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Satyam Chairman: It’s Like Riding a Tiger …

by Sachin Balagopalan on January 7, 2009 · 1 comment

“Unbelievable” is the only word that came to mind when I read this story in the NYT and WSJ this afternoon. The chairman of the fourth largest Indian outsourcer Satyam Computer Services Ltd. on Wednesday resigned after admitting to fraud by misrepresenting the balance sheet. In his resignation letter submitted to the board of directors he said the company’s balance sheet carries:

  • Inflated bank and cash balances that are non-exixtent
  • Non-Existent accrued interest,
  • Understated liabilities
  • Overstated credit amounts owed to the company.

Couple of observations ….

Unlike other high profile cases involving fraud - like Enron and WorldCom - this didn’t start from the bottom and bubble up the food chain. No whistle blowers or investigations by the federal authorities and no parading of company officers into court everyday with wall to wall press coverage. In this case the guy at the top came clean and clearly articulated to the board and other authorities that he committed fraud. He ended his letter by stating “I am now prepared to subject myself to the laws of the land and face the consequences thereof” clearly accepting responsibility and the consequences.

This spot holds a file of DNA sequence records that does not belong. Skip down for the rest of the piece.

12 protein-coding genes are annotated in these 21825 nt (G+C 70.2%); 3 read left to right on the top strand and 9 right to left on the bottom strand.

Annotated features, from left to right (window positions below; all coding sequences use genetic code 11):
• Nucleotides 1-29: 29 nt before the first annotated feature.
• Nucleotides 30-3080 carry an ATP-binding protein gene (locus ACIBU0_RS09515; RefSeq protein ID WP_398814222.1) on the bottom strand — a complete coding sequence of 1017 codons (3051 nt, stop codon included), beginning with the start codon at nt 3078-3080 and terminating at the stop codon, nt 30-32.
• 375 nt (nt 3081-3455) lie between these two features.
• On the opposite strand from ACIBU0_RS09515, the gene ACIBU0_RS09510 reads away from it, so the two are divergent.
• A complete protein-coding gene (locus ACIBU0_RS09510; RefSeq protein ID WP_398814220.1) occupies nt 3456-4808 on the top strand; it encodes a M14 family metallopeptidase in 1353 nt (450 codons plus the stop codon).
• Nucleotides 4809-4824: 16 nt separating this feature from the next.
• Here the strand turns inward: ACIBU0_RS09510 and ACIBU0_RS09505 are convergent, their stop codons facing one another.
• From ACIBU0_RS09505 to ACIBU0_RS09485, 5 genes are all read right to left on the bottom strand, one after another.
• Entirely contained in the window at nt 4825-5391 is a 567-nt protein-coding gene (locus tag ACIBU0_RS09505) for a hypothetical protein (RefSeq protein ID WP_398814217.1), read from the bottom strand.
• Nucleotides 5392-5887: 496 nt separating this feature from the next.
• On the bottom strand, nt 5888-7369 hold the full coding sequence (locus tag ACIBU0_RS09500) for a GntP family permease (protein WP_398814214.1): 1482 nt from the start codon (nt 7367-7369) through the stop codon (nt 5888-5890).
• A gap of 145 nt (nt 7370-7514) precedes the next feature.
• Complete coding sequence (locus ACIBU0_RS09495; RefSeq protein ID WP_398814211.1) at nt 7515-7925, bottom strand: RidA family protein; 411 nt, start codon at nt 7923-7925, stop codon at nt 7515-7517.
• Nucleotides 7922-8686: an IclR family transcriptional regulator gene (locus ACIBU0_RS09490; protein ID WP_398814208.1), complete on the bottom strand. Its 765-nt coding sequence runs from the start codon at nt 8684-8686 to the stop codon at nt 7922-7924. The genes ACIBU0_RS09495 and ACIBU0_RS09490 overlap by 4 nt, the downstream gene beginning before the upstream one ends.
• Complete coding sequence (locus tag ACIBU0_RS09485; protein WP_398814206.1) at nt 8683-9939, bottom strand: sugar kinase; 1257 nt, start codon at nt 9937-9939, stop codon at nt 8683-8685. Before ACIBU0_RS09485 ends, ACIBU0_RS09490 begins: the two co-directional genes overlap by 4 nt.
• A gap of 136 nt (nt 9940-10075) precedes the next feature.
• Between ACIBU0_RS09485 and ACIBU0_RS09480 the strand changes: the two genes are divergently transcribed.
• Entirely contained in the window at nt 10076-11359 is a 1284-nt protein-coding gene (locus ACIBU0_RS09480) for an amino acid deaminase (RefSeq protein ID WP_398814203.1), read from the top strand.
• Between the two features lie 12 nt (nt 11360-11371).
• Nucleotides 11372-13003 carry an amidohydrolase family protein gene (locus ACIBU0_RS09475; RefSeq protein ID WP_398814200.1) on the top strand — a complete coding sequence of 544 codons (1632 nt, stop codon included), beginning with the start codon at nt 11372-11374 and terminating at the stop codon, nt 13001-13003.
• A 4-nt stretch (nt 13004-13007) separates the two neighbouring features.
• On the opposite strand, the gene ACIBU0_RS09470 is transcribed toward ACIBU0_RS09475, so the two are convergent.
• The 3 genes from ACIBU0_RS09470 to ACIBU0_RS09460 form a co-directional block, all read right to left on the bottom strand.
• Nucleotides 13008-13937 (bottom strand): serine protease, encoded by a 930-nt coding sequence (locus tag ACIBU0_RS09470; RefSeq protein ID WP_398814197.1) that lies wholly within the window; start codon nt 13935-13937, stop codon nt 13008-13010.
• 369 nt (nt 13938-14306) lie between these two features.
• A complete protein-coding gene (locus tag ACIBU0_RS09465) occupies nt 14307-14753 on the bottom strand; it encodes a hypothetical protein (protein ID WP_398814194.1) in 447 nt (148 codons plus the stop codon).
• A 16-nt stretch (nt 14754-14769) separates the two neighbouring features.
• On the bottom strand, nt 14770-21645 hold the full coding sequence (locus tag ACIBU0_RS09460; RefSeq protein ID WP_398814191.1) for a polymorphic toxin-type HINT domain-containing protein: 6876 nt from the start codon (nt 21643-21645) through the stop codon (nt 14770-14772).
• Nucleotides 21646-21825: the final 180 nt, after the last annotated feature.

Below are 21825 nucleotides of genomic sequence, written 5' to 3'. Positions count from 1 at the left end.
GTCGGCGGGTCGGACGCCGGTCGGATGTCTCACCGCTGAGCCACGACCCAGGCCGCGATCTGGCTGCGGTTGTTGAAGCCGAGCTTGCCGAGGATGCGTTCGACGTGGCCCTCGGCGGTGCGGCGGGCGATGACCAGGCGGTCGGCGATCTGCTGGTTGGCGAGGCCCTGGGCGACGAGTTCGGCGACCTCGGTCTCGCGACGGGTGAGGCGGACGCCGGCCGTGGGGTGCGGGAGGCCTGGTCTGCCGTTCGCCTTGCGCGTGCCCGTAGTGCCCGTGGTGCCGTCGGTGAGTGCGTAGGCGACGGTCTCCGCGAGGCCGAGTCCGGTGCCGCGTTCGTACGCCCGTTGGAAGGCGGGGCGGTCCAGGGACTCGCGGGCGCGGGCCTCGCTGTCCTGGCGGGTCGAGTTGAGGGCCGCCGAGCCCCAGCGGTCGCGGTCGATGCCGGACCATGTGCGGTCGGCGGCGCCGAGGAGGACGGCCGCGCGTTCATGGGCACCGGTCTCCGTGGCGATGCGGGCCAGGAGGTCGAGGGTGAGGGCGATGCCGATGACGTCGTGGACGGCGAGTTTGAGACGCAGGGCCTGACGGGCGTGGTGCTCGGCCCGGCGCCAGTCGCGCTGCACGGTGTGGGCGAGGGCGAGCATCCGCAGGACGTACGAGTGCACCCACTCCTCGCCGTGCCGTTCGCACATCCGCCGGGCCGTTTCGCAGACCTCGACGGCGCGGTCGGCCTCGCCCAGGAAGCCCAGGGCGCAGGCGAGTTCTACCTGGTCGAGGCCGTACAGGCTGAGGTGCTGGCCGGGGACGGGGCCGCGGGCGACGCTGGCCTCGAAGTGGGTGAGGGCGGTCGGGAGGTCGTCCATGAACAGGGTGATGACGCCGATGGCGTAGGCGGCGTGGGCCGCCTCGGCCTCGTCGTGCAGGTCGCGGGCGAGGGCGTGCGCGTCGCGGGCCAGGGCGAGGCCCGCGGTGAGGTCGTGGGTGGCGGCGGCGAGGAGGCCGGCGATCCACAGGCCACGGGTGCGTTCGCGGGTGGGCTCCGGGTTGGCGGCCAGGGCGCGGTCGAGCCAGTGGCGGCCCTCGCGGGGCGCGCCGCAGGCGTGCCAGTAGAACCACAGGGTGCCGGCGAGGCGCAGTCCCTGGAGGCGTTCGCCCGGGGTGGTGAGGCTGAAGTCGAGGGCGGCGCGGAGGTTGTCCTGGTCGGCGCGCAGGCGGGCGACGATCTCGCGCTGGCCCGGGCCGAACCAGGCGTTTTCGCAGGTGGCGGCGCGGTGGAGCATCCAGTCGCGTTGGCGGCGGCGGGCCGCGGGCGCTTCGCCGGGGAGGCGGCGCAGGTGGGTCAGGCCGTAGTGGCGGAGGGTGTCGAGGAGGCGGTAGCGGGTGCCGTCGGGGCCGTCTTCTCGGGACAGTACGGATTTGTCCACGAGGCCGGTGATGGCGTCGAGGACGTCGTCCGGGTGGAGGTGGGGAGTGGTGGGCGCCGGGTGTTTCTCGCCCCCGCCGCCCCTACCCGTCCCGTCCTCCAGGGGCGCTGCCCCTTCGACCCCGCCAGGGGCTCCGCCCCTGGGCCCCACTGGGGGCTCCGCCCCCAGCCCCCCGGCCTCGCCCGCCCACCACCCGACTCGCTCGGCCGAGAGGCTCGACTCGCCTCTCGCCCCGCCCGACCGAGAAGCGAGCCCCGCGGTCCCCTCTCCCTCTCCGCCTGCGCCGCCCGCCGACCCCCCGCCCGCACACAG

The most telling and poignant part of his statement IMO was when he referred to the “gap” in the balance sheet - i.e the non-existent positions/profits that he apparently cooked up to mask the poor performance of the company - and he said the following …

… What started as a marginal gap between actual operating profit and the one reflected in the books of accounts continued to grow over the years. It has attained unmanageable proportions as the size of the company operations grew significantly. The differential in the real profits and the one reflected in the books was further accentuated by the fact that the company had to carry additional resources and assets to justify higher level of operations – thereby significantly increasing the costs.

Every attempt made to eliminate the gap failed. As the promoters held a small percentage of equity, the concern was the poor performance would result in a takeover, thereby exposing the gap. It was like riding a tiger, not knowing how to get off without being eaten.

As they say one lie leads to another and eventually snowballs and the proverbial shit his the proverbial fan. This is a good lesson about honesty and straightforwardness, whatever the context may be. It’s hard to get off the tiger as he eloquently put it!

UPDATE (1/18/09):

The picture emerging from the investigation of Satyam, one of India’s largest technology outsourcing companies, is vastly different from the one painted by Mr. Raju in a confession that stunned corporate India earlier this month….

Continue reading at NYT


{ 1 comment… read it below or add one }

fraud scam 06.26.09 at 12:18 pm

It seems that satyam fraud is bigger then authorities.
Just my opinion.

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